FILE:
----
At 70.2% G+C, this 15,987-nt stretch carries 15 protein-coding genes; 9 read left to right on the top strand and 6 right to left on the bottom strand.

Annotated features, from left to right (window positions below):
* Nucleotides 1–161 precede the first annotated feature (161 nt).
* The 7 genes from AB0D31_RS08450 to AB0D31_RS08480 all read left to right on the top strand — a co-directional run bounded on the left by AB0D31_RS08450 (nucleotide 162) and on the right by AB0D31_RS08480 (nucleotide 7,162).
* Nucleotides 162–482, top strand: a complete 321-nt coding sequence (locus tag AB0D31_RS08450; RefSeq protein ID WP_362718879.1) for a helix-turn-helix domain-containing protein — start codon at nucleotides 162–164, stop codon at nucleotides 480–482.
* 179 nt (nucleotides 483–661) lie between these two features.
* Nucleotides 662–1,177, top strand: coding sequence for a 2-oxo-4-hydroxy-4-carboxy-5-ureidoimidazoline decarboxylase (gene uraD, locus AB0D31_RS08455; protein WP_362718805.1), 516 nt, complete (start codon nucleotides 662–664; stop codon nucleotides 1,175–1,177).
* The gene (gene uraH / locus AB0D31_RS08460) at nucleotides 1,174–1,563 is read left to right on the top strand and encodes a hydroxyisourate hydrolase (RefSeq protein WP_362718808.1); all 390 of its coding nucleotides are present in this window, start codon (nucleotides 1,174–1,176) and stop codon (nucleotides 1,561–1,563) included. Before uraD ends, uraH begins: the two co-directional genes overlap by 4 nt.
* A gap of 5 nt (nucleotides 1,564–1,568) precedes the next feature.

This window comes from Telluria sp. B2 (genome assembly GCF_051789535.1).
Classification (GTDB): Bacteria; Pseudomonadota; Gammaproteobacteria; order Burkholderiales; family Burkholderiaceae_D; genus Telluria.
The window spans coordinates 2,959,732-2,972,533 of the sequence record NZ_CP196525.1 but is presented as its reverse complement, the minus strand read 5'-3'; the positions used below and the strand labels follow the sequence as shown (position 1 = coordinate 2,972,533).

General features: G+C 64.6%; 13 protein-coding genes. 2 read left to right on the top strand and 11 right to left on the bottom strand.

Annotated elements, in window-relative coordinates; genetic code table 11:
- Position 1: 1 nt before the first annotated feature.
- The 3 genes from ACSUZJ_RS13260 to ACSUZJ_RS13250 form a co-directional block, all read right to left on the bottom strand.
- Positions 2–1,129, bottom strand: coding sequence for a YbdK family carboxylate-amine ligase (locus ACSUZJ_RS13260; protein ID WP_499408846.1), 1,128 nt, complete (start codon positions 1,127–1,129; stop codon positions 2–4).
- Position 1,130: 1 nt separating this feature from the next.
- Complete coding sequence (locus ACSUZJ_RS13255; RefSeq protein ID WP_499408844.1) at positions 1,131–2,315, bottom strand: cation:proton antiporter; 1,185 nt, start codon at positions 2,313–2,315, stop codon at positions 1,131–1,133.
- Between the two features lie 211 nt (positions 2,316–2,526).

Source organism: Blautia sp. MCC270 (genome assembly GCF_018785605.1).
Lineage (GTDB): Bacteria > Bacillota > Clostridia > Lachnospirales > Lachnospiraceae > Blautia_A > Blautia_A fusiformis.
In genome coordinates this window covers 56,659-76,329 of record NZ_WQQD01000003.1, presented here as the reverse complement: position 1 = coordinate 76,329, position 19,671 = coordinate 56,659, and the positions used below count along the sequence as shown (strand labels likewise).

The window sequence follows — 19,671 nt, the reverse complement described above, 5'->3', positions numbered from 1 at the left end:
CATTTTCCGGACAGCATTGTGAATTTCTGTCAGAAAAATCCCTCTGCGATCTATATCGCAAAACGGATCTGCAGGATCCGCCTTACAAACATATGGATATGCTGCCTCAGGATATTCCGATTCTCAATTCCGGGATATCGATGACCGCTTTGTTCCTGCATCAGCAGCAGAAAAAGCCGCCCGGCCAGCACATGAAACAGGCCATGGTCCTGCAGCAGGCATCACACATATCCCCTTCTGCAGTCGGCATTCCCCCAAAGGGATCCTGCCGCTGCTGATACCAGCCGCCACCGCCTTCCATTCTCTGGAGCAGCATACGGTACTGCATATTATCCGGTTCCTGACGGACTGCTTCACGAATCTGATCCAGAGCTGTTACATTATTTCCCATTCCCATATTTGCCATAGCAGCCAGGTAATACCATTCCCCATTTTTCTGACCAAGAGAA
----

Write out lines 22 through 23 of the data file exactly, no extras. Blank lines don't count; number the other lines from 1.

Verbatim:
Lineage (GTDB): Bacteria > Bacillota > Clostridia > Lachnospirales > Lachnospiraceae > Blautia_A > Blautia_A fusiformis.
In genome coordinates this window covers 56,659-76,329 of record NZ_WQQD01000003.1, presented here as the reverse complement: position 1 = coordinate 76,329, position 19,671 = coordinate 56,659, and the positions used below count along the sequence as shown (strand labels likewise).